Short Report – Special Collection: African Health Systems

Improving rural health services: The case of a family physician’s contribution at Aber Hospital, Northern Uganda

Samuel Okori, Innocent K. Besigye
African Journal of Primary Health Care & Family Medicine | Vol 13, No 1 | a3229 | DOI: | © 2021 Samuel Okori, Innocent K. Besigye | This work is licensed under CC Attribution 4.0
Submitted: 31 August 2021 | Published: 13 December 2021

About the author(s)

Samuel Okori, St. John XXIII Hospital-Aber, Lira, Oyam District, Uganda
Innocent K. Besigye, Department of Family Medicine, College of Health Sciences, Makerere University, Kampala, Uganda


Family physicians (FPs) provide quality comprehensive primary care services responsive to the needs of the people they are serving. In Uganda, FPs are still few with poor visibility hence difficult to demonstrate their impact. This short report describes the contribution of a FP guided by the principles of family medicine to improving health care services to meet the needs of a rural population in Northern Uganda. This was carried out through targeted capacity building for teams within various hospital departments and the provision of transformative leadership and management. Hospital laboratory and radiology departments were strengthened to provide the needed diagnostic services to the population and human immunodeficiency virus (HIV) care and tuberculosis screening were improved through the establishment of community service centres together with strengthening community outreaches. The transformative leadership of the multidisciplinary team provided by the FP significantly improved the quantity and quality of health care services.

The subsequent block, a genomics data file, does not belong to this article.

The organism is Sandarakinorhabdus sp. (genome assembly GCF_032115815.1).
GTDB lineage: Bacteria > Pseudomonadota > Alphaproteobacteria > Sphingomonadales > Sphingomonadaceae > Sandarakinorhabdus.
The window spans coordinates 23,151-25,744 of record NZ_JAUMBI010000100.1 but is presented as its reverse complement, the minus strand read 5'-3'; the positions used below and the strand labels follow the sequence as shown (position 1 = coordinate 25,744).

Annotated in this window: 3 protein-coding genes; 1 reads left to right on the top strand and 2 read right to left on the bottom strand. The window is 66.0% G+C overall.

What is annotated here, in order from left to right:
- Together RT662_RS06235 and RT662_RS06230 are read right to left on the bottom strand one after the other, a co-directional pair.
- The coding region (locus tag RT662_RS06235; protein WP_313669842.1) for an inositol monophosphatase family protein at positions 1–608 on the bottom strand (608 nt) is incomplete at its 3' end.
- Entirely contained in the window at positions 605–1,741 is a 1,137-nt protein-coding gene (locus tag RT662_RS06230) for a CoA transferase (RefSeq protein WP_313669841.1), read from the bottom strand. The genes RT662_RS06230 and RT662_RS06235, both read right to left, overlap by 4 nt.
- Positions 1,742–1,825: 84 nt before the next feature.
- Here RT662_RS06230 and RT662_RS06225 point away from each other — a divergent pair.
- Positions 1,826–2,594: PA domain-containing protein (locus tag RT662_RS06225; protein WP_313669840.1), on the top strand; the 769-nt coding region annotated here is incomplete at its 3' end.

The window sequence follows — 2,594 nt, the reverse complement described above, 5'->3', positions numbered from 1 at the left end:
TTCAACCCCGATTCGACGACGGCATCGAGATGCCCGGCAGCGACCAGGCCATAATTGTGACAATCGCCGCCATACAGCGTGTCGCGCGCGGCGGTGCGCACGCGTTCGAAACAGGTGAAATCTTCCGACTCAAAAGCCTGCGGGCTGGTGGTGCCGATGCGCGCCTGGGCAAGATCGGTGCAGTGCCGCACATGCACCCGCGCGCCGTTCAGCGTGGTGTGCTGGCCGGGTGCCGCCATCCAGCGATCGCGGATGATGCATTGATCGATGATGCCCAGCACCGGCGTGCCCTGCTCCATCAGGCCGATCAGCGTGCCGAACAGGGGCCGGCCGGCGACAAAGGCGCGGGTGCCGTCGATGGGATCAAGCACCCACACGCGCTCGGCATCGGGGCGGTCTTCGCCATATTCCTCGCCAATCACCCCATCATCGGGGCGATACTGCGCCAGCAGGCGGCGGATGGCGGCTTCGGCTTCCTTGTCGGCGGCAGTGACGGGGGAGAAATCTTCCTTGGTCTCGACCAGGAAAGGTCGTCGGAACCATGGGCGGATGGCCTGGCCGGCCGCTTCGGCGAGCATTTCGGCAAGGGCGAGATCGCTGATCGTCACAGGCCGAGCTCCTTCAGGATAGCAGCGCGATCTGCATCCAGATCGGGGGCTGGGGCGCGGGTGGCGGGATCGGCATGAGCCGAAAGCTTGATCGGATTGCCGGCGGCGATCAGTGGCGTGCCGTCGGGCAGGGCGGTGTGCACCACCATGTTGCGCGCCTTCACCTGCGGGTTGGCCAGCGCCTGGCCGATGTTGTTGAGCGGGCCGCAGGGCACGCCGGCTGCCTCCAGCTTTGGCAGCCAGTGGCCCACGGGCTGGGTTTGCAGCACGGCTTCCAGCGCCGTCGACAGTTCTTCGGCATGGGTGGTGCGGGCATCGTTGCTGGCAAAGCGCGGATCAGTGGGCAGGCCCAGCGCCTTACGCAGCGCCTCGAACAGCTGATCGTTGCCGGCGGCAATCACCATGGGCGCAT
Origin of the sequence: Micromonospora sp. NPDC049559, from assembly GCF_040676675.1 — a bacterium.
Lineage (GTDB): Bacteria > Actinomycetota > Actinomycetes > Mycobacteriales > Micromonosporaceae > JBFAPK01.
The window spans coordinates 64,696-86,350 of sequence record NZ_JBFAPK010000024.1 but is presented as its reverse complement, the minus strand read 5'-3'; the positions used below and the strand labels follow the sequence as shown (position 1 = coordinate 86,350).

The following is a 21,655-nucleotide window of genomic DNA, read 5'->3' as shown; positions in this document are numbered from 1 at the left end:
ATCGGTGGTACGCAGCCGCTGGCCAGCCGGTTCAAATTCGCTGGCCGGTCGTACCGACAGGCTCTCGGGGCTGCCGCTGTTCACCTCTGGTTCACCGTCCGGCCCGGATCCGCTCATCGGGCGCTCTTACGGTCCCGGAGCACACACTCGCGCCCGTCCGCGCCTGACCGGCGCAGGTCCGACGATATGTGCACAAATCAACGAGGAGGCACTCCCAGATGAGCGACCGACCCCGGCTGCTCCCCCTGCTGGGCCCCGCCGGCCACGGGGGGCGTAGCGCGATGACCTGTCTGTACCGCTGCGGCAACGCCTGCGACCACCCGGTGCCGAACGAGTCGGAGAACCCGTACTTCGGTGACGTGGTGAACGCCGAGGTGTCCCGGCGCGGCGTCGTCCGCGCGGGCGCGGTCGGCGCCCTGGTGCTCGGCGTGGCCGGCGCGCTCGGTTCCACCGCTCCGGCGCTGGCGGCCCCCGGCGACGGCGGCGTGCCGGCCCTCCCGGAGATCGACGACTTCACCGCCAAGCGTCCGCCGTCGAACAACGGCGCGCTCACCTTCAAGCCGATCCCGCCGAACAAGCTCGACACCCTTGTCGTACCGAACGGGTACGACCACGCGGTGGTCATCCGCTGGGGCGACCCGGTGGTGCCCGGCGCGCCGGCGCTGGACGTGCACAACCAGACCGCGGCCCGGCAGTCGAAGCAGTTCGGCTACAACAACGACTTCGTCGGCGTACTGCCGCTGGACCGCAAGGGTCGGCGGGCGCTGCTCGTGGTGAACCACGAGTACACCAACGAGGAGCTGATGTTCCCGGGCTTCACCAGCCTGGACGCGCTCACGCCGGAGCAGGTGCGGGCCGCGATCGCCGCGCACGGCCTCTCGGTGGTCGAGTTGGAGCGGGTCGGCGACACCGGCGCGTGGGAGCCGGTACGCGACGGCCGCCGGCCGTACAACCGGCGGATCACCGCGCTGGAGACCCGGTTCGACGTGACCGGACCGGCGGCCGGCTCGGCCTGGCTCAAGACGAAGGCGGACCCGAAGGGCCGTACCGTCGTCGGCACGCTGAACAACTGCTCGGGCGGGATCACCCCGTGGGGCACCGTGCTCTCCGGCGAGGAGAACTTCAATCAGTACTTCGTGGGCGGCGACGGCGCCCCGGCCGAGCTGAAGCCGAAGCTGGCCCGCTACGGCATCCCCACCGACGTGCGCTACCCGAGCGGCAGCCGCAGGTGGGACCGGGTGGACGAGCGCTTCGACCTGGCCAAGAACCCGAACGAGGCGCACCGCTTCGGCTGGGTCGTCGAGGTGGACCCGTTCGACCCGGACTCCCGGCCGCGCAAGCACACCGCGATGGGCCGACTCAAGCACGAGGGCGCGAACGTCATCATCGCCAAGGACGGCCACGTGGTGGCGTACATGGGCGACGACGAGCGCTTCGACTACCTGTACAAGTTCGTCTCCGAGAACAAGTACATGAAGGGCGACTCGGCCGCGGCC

family medicine; rural health; primary health care; primary care; health systems


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